I am a lecturer in philosophy in the School of Philosophical, Anthropological, and Film Studies at the University of St. Andrews.
My research focusses on early modern rationalism – particularly the philosophy of Spinoza. My first book proposed a new interpretation of Spinoza, situating him in the context of debates over the status of philosophy and its relation to theology in the Dutch Republic.
I am writing a book on the role that hope used to play in metaphysics. Certain philosophers – notably Spinoza and the British Idealists – believed that it was a worthwhile goal to develop a picture of reality that, although of no direct practical use, could give hope and comfort to those who contemplated it. This goal is held in low regard by contemporary philosophers but not by me.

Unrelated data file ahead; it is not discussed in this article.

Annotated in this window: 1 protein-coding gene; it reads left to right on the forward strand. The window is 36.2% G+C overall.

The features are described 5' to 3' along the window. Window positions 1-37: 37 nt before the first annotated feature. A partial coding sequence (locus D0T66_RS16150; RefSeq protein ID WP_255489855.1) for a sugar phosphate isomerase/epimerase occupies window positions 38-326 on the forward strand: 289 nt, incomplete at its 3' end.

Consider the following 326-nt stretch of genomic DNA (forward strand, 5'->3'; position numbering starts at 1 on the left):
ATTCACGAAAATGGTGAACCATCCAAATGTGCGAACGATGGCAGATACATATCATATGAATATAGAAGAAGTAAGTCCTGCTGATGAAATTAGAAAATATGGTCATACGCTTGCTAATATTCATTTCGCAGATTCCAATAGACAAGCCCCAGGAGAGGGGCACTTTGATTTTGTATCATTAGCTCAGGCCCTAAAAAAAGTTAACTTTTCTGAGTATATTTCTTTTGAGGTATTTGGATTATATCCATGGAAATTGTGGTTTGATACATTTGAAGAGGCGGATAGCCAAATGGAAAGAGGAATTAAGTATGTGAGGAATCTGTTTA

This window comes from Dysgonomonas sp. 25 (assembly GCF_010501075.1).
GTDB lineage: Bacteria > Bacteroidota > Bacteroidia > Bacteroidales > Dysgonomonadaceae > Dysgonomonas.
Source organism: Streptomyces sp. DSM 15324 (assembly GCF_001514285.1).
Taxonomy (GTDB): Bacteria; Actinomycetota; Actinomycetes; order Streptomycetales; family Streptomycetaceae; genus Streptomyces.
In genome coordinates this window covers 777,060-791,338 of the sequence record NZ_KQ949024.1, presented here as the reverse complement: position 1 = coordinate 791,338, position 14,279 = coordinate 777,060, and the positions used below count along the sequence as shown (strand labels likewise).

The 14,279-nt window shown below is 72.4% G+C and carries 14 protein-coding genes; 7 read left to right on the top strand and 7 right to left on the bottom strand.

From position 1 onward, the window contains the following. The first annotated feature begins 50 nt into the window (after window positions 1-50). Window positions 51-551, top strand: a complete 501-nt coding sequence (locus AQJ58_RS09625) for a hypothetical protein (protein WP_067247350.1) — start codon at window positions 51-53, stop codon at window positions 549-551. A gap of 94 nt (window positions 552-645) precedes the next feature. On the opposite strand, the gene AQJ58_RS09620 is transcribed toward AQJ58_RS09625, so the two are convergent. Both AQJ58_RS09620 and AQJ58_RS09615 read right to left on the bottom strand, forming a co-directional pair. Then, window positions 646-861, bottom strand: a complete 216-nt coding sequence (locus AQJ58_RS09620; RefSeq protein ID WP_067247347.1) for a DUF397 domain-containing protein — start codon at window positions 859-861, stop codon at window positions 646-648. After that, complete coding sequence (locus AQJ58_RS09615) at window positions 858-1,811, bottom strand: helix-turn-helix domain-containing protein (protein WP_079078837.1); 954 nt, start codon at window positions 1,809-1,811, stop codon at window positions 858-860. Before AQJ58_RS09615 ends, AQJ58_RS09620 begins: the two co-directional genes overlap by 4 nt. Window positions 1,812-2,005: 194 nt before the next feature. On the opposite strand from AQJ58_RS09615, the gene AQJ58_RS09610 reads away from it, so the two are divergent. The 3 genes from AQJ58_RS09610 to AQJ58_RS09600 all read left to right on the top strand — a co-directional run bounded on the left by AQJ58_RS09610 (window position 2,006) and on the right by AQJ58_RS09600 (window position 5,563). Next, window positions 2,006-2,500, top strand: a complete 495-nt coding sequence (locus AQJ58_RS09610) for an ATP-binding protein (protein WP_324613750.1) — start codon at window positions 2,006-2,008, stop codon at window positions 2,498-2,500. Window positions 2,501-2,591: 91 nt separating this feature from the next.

More generally I’m interested in the history of logic in this period, particularly in how logic was used for learning metaphysical truths inaccessible to the senses and for ending hostile controversies on religion, politics, etc.
I also work on the philosophy of economics and have published a book examining the concept of debt from the perspective of language, history, and political economy. I’m interested in the philosophy of macroeconomics, which receives considerably less attention from philosophers than microeconomics.
I appeared on the BBC World Service programme, In the Balance, to discuss the Green New Deal, with George Selgin and Ellen Brown.
I am giving a public lecture on the ethics of debt and finance at the Lit & Phil Library in Newcastle, hosted by Bigg Books.
I am doing a series of interviews on philosophy of economics with Conatus News – the material is available here.